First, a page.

Packaging promises more than it can deliver
Dear Abby: I recently went in on a gift with my friend "Ali" for our other friend, "Gena." Ali offered to purchase and wrap the gift, a nice wallet from an inexpensive store. Imagine my surprise when Ali turned up at Gena's birthday party with the wallet elaborately wrapped in expensive designer paper.
At first, I thought she had spent more of her money and upgraded our gift, but when Gena unwrapped the designer packaging to reveal the original wallet we had selected, I was taken aback. It turned out that Ali had reused the wrapping paper from a gift her husband had given her, disguising our present as something it wasn't.
Gena was clearly disappointed. Other guests who had been eyeing it looked excited at first, then confused. I felt our gift wasn't appreciated and we ended up looking cheap. I was at a loss for words. What would have been the appropriate way to handle the situation? Is this normal gift-wrapping practice, or did Ali cross the line? – Flabbergasted in Florida
Dear Flabbergasted: Reusing wrapping paper isn't unusual. Gena's reaction to the gift was inappropriate. Instead of letting her disappointment show, Gena should have smiled and graciously thanked you and Ali for her gift. (Remember the phrase, "It's the thought that counts"?) As for you, all you needed to say was "Happy Birthday!"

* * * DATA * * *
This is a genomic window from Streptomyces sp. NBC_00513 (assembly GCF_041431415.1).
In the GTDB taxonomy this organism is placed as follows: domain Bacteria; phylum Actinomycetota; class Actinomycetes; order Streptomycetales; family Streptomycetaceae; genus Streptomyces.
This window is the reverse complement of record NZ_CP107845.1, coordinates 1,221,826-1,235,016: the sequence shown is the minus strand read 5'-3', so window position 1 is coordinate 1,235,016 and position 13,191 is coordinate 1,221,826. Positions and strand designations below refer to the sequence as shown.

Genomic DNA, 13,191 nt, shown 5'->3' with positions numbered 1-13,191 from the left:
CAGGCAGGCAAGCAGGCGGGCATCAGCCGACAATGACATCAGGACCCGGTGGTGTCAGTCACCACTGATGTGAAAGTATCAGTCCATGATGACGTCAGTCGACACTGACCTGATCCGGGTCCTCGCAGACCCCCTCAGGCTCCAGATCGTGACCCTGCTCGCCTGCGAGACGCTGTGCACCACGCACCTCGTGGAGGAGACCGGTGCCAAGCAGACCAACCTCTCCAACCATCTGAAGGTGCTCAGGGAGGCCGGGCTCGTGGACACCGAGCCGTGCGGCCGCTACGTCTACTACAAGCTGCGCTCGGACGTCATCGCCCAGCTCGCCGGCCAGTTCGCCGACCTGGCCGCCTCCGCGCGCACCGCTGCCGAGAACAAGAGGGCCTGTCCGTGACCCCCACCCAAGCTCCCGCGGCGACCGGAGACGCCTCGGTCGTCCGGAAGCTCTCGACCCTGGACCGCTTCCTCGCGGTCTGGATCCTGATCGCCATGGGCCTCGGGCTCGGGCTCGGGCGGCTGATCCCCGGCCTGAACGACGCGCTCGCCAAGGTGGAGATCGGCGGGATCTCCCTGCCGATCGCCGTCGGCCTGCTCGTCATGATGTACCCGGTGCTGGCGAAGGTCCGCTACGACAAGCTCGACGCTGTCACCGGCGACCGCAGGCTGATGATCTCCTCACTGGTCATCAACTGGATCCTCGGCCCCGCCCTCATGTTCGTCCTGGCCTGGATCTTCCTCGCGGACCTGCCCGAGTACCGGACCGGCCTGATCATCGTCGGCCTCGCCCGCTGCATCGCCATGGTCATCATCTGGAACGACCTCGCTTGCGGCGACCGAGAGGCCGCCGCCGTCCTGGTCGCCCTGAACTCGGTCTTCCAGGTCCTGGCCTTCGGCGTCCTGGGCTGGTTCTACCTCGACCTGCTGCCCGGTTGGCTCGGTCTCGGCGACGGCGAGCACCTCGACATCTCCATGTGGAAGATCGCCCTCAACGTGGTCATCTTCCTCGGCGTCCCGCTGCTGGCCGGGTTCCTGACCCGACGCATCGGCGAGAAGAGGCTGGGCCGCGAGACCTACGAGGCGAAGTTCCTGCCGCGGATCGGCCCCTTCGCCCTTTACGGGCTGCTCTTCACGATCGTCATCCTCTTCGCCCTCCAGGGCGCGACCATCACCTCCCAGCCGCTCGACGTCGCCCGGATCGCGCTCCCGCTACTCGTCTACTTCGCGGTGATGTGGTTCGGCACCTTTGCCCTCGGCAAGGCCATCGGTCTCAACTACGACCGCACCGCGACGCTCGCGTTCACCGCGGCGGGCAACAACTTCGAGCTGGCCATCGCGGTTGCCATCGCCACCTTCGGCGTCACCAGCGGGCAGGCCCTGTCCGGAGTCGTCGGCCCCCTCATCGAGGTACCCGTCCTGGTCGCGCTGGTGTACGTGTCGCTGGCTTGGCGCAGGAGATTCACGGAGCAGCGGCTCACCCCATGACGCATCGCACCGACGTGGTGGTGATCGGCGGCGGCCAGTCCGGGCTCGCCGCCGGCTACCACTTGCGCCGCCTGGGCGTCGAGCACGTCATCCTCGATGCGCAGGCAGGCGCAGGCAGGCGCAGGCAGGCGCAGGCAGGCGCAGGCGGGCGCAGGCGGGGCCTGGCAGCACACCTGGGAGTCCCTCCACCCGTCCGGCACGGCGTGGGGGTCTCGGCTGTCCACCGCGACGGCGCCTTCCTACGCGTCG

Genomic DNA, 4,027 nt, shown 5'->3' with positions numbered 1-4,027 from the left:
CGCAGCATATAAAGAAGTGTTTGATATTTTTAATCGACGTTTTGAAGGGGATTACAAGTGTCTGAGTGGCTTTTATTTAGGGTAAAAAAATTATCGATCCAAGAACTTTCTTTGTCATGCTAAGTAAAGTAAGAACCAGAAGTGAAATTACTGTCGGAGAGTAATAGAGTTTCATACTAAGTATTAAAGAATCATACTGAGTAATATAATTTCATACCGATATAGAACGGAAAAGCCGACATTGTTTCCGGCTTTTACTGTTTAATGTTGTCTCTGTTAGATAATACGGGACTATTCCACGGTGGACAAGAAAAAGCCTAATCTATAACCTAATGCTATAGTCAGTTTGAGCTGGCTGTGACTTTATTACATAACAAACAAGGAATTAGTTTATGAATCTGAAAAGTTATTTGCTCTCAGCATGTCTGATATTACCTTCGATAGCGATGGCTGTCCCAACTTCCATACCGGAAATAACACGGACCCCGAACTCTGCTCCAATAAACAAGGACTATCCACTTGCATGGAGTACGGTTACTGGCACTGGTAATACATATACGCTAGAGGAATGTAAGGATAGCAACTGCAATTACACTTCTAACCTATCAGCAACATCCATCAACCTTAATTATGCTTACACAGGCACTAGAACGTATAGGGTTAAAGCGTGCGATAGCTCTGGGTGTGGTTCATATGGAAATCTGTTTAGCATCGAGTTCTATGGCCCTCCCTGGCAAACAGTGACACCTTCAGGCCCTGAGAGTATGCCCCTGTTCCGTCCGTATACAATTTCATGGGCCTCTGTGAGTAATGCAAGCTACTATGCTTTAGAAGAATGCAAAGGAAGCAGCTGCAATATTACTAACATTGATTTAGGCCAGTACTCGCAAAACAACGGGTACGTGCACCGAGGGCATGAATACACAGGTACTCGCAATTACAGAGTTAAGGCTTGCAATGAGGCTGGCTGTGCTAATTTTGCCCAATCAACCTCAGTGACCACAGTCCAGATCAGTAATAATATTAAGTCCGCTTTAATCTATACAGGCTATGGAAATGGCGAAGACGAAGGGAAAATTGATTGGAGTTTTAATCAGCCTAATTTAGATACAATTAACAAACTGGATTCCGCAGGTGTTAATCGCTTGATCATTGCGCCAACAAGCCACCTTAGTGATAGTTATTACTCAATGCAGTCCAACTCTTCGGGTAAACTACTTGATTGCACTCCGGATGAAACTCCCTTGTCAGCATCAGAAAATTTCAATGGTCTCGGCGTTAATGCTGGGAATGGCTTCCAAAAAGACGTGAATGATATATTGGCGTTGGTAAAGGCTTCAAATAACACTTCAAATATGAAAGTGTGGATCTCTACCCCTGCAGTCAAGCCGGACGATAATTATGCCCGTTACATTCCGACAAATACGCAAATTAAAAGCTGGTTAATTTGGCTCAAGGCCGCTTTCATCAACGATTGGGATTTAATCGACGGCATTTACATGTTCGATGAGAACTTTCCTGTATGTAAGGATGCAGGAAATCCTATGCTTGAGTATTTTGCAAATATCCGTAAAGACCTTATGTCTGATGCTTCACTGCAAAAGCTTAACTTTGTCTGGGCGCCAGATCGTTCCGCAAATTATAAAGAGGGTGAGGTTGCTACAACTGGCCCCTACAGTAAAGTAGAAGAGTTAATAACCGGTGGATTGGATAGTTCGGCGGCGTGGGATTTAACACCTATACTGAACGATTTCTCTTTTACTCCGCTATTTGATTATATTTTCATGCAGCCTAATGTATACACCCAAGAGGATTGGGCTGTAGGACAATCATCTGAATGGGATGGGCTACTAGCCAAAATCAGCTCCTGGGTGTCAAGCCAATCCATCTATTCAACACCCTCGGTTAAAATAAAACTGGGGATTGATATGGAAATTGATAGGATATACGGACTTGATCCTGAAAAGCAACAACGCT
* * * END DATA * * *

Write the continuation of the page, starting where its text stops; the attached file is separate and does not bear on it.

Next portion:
Dear Abby: With Mother's Day nearly upon us, would you remind your readers that stepmothers are worthy of recognition, too? If one has any regard for the feelings of his or her stepmom, PLEASE make her day by calling or visiting her and telling her how much she means to you. And I don't mean a phone call at 9 p.m.
I married my husband when his sons were in their late teens. Every Mother's Day for 14 years I have been reminded that his sons choose not to recognize me, even though our relationships are very good. (One of them is a stepfather himself.) It's a real heartbreaker, believe me. – Giving Up On Waiting in Oregon
Dear Giving Up On Waiting: If you think you are the only stepmother who feels unappreciated on Mother's Day, think again. I have heard from many stepmothers who have written letters that are variations on this theme. There can be reasons for it -- the fact that you didn't raise them, fear that it would be somehow disloyal to their birth mother, unresolved relationship issues or just being preoccupied.
If you haven't discussed this with your stepsons, perhaps you should. Or better yet, your husband should. But if that doesn't solve the problem, for your own sake, stop brooding about it and direct your attention elsewhere.
Dear Abby is written by Abigail Van Buren, also known as Jeanne Phillips, and was founded by her mother, Pauline Phillips. Contact Dear Abby at www.DearAbby.com or P.O. Box 69440, Los Angeles, CA 90069.